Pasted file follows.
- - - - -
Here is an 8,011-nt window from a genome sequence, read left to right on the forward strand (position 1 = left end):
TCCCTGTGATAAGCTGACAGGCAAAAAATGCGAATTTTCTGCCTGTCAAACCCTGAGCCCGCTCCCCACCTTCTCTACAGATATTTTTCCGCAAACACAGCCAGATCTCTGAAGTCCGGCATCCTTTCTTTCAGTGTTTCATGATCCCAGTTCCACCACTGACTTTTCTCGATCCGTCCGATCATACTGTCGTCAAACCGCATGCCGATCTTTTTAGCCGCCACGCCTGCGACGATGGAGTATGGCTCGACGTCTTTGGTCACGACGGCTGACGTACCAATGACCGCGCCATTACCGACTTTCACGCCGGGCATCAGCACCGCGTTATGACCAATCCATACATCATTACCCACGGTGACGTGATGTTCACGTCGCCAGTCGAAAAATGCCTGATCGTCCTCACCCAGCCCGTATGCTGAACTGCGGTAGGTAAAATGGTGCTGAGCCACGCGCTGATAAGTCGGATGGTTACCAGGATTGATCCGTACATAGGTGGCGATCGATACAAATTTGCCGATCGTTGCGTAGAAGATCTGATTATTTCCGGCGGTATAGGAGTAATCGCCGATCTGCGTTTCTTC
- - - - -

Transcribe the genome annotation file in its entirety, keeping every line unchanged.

Here is an 8,011-nt window from a genome sequence, read left to right on the forward strand (position 1 = left end):
TCCCTGTGATAAGCTGACAGGCAAAAAATGCGAATTTTCTGCCTGTCAAACCCTGAGCCCGCTCCCCACCTTCTCTACAGATATTTTTCCGCAAACACAGCCAGATCTCTGAAGTCCGGCATCCTTTCTTTCAGTGTTTCATGATCCCAGTTCCACCACTGACTTTTCTCGATCCGTCCGATCATACTGTCGTCAAACCGCATGCCGATCTTTTTAGCCGCCACGCCTGCGACGATGGAGTATGGCTCGACGTCTTTGGTCACGACGGCTGACGTACCAATGACCGCGCCATTACCGACTTTCACGCCGGGCATCAGCACCGCGTTATGACCAATCCATACATCATTACCCACGGTGACGTGATGTTCACGTCGCCAGTCGAAAAATGCCTGATCGTCCTCACCCAGCCCGTATGCTGAACTGCGGTAGGTAAAATGGTGCTGAGCCACGCGCTGATAAGTCGGATGGTTACCAGGATTGATCCGTACATAGGTGGCGATCGATACAAATTTGCCGATCGTTGCGTAGAAGATCTGATTATTTCCGGCGGTATAGGAGTAATCGCCGATCTGCGTTTCTTC